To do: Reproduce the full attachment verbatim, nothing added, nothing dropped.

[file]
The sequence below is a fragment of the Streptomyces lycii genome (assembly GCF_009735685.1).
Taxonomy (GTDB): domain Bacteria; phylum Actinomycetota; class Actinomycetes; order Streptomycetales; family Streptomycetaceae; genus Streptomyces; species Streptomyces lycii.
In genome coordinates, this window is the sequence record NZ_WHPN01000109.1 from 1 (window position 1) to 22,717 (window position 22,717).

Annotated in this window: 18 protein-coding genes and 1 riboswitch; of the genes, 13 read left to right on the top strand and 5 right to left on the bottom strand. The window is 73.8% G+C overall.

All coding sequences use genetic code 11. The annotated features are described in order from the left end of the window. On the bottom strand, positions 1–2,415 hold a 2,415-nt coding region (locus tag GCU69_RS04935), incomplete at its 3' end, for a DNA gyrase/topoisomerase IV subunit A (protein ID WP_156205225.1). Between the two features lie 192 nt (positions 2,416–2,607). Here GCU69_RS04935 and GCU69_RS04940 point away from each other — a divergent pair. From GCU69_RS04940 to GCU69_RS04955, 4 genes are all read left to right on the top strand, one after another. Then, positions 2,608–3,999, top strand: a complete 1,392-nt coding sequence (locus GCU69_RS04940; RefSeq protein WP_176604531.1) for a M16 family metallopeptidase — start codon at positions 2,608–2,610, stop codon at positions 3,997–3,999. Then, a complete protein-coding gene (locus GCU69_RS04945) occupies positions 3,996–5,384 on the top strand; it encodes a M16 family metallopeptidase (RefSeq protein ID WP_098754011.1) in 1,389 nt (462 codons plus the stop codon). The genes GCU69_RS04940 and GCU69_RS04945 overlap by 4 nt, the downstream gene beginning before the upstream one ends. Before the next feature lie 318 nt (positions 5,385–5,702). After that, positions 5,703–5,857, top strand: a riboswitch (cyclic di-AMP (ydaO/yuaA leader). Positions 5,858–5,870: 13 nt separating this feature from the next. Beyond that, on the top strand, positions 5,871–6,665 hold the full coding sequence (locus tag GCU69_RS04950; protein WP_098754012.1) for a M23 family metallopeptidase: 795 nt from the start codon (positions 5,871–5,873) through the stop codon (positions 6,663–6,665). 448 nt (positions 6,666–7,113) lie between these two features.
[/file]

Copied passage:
The sequence below is a fragment of the Streptomyces lycii genome (assembly GCF_009735685.1).
Taxonomy (GTDB): domain Bacteria; phylum Actinomycetota; class Actinomycetes; order Streptomycetales; family Streptomycetaceae; genus Streptomyces; species Streptomyces lycii.
In genome coordinates, this window is the sequence record NZ_WHPN01000109.1 from 1 (window position 1) to 22,717 (window position 22,717).

Annotated in this window: 18 protein-coding genes and 1 riboswitch; of the genes, 13 read left to right on the top strand and 5 right to left on the bottom strand. The window is 73.8% G+C overall.

All coding sequences use genetic code 11. The annotated features are described in order from the left end of the window. On the bottom strand, positions 1–2,415 hold a 2,415-nt coding region (locus tag GCU69_RS04935), incomplete at its 3' end, for a DNA gyrase/topoisomerase IV subunit A (protein ID WP_156205225.1). Between the two features lie 192 nt (positions 2,416–2,607). Here GCU69_RS04935 and GCU69_RS04940 point away from each other — a divergent pair. From GCU69_RS04940 to GCU69_RS04955, 4 genes are all read left to right on the top strand, one after another. Then, positions 2,608–3,999, top strand: a complete 1,392-nt coding sequence (locus GCU69_RS04940; RefSeq protein WP_176604531.1) for a M16 family metallopeptidase — start codon at positions 2,608–2,610, stop codon at positions 3,997–3,999. Then, a complete protein-coding gene (locus GCU69_RS04945) occupies positions 3,996–5,384 on the top strand; it encodes a M16 family metallopeptidase (RefSeq protein ID WP_098754011.1) in 1,389 nt (462 codons plus the stop codon). The genes GCU69_RS04940 and GCU69_RS04945 overlap by 4 nt, the downstream gene beginning before the upstream one ends. Before the next feature lie 318 nt (positions 5,385–5,702). After that, positions 5,703–5,857, top strand: a riboswitch (cyclic di-AMP (ydaO/yuaA leader). Positions 5,858–5,870: 13 nt separating this feature from the next. Beyond that, on the top strand, positions 5,871–6,665 hold the full coding sequence (locus tag GCU69_RS04950; protein WP_098754012.1) for a M23 family metallopeptidase: 795 nt from the start codon (positions 5,871–5,873) through the stop codon (positions 6,663–6,665). 448 nt (positions 6,666–7,113) lie between these two features.